Shamanism contained a visceral nature magic that I instinctively connected with. Raised in an alternative school on a little island off the coast of western Canada, my down-to-earth mother was the only thing preventing me from becoming the kind of hippie that conservatives have nightmares about.
My mother also happened to possess a copy of Michael Harner’s The Way of the Shaman on her voluminous bookshelf. This is what got me started. For my 17-year old brain, it was convoluted and hard to read, yet exhilarating. I remember introductory chapters discussing the author’s experience in South America, drinking tea made from steeped ayauhusca vines and bearing witness to secret metaphysical visions reserved for the dead and the dying. This was around the same time I was reading Manly P. Hall’s Secret Teachings of All Ages and Barbara Marciniak’s Bringers Of The Dawn, among others. I was, and remain, enthralled by arcana, by esoterica.
But this is a story about shamanism. Even more than shamanism, it is about a tree. Barely a tree, in fact. It was a fir sapling, and it changed my life.
On December 21st, 2006, I was asked by my mother to take a small hatchet and go into the forest behind our house to find a Christmas tree.
Soon after my departure through the cedar gate, I observed a beautiful fir sapling standing small and strong adjacent to the trail carved into existence by a veteran neighbour.
In terms of size and proportion, it was perfect. However, I needed to find the top of an older tree, or a tree that had fallen down in the recent windstorm. I did not care to arrest a young life of nature for mere cultural rite.
I moved on. During the next several hours, I would search an area of three square kilometres for a tree resembling the accidental archetype discovered at the outset. I had no such luck, and the sky was beginning to darken. My frustrations grew, realizing in disappointment that the discovery of so beautiful a tree could not be replicated.
In that moment of sudden doubt, I turned back and headed towards the house. I remember the excuses filling my head: “there are so many trees in this forest, it’s just a tree, it might grow back, your family will be happy,” et cetera. I didn’t feel good about it, but the increasing darkness of mind and sky were very persuasive arguments.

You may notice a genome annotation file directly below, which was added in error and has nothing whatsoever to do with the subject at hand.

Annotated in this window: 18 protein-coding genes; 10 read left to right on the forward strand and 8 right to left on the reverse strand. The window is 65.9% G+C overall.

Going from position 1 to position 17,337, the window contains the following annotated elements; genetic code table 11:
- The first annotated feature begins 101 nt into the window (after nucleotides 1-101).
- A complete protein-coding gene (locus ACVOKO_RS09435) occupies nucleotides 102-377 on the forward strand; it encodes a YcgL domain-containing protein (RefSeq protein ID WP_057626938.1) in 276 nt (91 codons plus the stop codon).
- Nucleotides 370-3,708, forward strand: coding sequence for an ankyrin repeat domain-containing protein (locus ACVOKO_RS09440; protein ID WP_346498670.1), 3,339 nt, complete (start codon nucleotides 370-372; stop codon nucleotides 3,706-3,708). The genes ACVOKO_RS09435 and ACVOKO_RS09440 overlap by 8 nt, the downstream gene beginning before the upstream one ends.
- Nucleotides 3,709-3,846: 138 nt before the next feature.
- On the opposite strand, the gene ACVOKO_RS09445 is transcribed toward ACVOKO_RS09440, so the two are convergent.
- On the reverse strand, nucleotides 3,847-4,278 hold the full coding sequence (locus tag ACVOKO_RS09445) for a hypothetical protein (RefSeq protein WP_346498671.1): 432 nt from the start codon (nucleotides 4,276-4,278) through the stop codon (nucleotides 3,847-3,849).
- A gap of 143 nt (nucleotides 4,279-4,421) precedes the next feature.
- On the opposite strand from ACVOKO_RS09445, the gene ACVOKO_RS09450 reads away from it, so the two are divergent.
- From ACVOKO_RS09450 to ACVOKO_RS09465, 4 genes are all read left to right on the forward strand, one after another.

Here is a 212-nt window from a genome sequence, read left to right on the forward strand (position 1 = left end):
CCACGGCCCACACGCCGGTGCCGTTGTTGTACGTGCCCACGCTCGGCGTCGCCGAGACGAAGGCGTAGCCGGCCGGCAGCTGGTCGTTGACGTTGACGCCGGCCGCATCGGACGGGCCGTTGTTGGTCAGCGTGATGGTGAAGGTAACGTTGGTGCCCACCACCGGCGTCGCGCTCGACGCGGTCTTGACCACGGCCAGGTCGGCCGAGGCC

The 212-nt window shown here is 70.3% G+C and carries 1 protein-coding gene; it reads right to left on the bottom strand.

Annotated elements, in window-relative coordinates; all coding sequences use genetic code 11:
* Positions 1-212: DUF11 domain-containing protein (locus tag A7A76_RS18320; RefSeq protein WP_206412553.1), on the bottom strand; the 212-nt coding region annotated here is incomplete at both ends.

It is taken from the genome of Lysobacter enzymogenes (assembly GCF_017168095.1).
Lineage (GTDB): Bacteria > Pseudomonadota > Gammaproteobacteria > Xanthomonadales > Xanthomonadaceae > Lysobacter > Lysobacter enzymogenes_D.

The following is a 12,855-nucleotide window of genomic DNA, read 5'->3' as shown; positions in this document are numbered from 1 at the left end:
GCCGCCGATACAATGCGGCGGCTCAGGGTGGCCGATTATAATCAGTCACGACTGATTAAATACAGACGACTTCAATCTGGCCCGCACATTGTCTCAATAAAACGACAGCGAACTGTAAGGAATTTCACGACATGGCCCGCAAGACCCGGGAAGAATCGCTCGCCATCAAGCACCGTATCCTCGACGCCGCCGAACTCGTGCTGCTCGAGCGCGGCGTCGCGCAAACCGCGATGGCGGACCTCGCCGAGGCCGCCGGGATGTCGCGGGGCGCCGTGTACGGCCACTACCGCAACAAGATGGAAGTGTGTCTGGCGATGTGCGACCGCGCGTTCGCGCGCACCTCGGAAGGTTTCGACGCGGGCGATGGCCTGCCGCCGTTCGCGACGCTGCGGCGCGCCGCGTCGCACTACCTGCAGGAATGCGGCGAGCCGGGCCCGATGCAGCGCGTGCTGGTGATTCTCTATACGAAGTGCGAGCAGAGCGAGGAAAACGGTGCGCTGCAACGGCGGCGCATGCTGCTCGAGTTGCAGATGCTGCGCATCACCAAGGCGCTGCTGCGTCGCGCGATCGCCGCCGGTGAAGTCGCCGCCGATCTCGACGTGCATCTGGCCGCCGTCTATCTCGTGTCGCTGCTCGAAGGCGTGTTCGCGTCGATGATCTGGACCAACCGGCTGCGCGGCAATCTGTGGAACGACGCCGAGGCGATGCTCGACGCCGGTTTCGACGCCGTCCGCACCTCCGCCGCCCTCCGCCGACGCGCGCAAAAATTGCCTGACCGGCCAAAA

I arrived alongside the sapling and pulled out my hatchet. A sensuous moment occurred during which I appreciated the exuberance of the creatured life before me: eyes tracing its lines, fingers caressing, palms environing its simple circumference.
Realizing I had just slammed my axe into the side of the tree, I woke up schizophrenic: half contented, half in shock, body numbly persisting in its violence. I had discovered the perfect Christmas tree; I had ended a life. Disgusted by my complacency, subsumed by apathy, I was — without warning — a paradox that couldn’t resolve itself. Something had to give.
When the axe reached the tree’s centre, something gave: I broke into tears and slumped against my life, body a tingling mess, confronted by the loneliness it had felt all year. Having gestated in the scholarship of shamanism, my yearning for deep connection arrived in a shock of presence. I could barely breathe. All I could do was cry, and question.
What the fuck? Why the hell was this happening? Was I going crazy? Was I just a wimp? Why did I feel so alone? Why was I depressed? What did I really want? A thousand more questions… perhaps the most simple, in the words of Shakespeare, “Who’s there”?
I found I could not answer such selfish questions in the presence of a committed friend. Somehow, the sapling had asked these questions—not me. Knees weak, eyes dewed, and silent, I remained seated.
And inevitably, I rose. Taking a deep breath, I very slowly took my hatchet, retraced the v-shaped lines of my incision, and renewed the act of violence.
Except this time, I was not alone. It was not an act of violence. Impossibly, profoundly, simply, the fir sapling had revealed itself as compassion. “It” had become “Thou”. With a grok and a laugh, craziness and pain, something told me that my tears were neither for myself nor for the tree, but somehow for each of us. Unconscious ere now, cleaving myself with every stroke. The tree? Just as lonely as I was.
Everything felt different. Within the encroaching darkness, I hoisted the severed life over my left shoulder. In the throes of paralyzing regret, a more courageous part of me was starting to realize that a sacrifice had taken place. A threshold, traversed.
During that winter, there was deep magic coursing through the world. For the first time since I was a child, I found I could listen to it. My encounter with the sapling left me with an inability to commit pretense.
In the spring of 2007, my final semester at high school, I decided to become a peer tutor. I started writing poetry that exhumed vehemence. Infused with a kind of courage which could only ever be borrowed, I gave away who I was. And for the first time in many years, there was no need to be anyone but myself.